Wait until next year

Putting off what could be done tomorrow, today

Tag: Manic Street Preachers

Christmas Jukebox: Last Christmas

This week I’ve been listening to probably the least festive album ever, Manic Street Preachers’ The Holy Bible. The new remaster is excellent, for what it is worth. Anyway, that led me to think about this cover version of a song that is perhaps one of the sadder Christmas songs. Read the rest of this entry »

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You Like Potato – Matters of taste from Woody Allen to Céline Dion

In Woody Allen’s Manhattan the protagonist Issac Davis talks into a tape recorder, listing what he believes makes life worth living. It is a key scene and a clever device. The list gives us an insight into Davis’ personality, his motivations, his desires:

“Why is life worth living? It’s a very good question. There are certain things I guess that make it worthwhile. Like what…okay…For me, I would say… what, Groucho Marx, to name one thing…and Willie Mays…and the second movement of the Jupiter Symphony…and Louis Armstrong, recording of Potato Head Blues…Swedish movies, naturally… Sentimental Education by Flaubert…Marlon Brando, Frank Sinatra…those incredible Apples and Pears by Cezanne…the crabs at Sam Wo’s…Tracy’s face…” Read the rest of this entry »

Words are never enough

Manic Street Preachers

Right, finally I’m beginning my 1993-in-music-type-project in earnest, starting with a post on the Manic Street Preachers’ second album, Gold Against the Soul. While it is far from my favourite album of 1993, it was the first album I could gather up enough thoughts and opinions to write about. The Manics were a band that I read about before I listened to. I remember picking up a cassette of their single Little Baby Nothing in the bargain bin at Woolworth’s. I loved it, but it was far less abrasive than I’d imagined they’d sound from reading the reviews and interviews. Still, it was the start of them being one of my favourite groups of my teenage years. Read the rest of this entry »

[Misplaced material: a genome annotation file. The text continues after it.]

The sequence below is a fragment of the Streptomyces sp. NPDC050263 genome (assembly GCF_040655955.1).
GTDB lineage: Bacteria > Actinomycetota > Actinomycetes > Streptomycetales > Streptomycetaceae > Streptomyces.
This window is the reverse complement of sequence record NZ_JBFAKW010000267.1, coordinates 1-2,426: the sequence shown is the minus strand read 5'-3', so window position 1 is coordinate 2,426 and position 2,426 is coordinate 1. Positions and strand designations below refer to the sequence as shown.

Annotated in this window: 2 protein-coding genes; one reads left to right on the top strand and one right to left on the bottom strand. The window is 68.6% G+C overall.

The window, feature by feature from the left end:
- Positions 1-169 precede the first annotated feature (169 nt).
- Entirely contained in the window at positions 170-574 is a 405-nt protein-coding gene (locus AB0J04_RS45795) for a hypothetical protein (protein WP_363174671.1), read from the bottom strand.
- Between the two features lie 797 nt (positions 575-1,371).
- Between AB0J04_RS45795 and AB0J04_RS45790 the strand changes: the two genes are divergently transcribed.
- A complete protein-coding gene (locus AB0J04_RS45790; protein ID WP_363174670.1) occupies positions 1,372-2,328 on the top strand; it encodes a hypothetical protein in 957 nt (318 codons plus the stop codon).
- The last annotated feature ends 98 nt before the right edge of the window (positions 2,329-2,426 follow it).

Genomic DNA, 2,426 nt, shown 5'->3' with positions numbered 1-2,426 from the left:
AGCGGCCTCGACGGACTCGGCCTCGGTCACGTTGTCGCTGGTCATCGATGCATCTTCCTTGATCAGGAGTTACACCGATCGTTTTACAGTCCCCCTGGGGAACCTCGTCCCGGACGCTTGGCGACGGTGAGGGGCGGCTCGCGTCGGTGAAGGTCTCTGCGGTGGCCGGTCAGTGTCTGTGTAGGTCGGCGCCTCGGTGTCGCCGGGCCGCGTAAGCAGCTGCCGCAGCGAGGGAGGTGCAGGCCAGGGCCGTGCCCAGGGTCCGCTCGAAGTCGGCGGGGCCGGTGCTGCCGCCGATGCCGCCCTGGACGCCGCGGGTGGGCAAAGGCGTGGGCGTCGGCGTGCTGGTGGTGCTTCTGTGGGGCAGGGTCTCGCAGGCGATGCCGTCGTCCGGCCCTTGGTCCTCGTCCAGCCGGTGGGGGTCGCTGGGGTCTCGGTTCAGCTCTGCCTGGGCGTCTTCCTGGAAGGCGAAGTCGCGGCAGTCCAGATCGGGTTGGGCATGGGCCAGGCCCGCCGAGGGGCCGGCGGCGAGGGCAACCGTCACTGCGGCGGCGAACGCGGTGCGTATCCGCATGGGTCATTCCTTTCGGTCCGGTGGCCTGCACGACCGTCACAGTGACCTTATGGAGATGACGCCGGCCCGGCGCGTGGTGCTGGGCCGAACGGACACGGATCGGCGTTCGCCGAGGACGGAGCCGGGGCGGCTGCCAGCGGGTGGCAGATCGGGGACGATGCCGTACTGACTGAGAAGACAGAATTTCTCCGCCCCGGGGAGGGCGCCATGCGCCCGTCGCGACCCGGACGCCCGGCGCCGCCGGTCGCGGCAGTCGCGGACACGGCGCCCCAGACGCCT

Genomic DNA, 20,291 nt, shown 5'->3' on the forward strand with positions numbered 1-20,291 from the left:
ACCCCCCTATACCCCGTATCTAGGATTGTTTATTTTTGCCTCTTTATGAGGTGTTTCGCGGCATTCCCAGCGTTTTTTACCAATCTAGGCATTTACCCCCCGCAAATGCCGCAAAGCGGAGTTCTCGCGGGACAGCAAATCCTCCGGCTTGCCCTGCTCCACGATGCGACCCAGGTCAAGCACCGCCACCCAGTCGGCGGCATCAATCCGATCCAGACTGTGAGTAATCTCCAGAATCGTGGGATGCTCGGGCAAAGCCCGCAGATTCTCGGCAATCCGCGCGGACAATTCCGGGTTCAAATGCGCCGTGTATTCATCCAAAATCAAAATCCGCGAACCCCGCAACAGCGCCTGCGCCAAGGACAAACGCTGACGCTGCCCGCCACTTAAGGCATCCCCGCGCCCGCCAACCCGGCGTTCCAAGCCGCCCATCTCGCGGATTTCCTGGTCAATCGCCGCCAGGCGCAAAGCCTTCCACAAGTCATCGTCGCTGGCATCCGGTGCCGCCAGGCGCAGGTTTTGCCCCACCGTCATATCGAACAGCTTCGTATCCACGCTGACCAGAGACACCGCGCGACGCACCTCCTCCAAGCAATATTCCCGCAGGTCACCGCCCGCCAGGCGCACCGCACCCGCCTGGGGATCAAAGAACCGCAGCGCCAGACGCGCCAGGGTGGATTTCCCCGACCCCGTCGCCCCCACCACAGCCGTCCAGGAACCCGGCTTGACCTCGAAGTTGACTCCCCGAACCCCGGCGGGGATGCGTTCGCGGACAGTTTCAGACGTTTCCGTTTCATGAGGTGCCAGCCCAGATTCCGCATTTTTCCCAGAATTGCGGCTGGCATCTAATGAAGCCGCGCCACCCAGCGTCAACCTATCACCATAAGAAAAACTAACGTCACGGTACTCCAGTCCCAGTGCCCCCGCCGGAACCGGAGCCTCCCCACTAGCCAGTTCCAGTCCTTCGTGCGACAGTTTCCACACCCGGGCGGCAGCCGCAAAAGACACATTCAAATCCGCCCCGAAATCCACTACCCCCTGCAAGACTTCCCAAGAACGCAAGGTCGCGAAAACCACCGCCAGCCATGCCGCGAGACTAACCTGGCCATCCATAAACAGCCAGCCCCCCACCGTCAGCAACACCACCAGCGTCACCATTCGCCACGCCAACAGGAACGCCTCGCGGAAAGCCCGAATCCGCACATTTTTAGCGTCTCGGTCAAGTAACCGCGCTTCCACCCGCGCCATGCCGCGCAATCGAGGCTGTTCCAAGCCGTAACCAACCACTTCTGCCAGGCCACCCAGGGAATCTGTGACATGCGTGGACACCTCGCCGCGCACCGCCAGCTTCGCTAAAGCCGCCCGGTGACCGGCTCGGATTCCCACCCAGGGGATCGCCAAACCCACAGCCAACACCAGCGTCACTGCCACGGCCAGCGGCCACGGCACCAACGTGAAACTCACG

You aren’t what you eat

A family gathered around a series of vending machines

Amongst all the goodness in the first issue of the New Inquiry magazine, one article in particular stood out – The Resentment Machine, by Freddy De Boer. It is available in full in that link back there, so you should probably read that rather than this, but anyway, it challenged me in all number of ways (I should probably offer some sort of summary here, but even after multiple readings I won’t do it justice and you’d be better off just reading the real thing, or failing that reading what follows in the next paragraph…), but one quote near the end particularly got to me. Read the rest of this entry »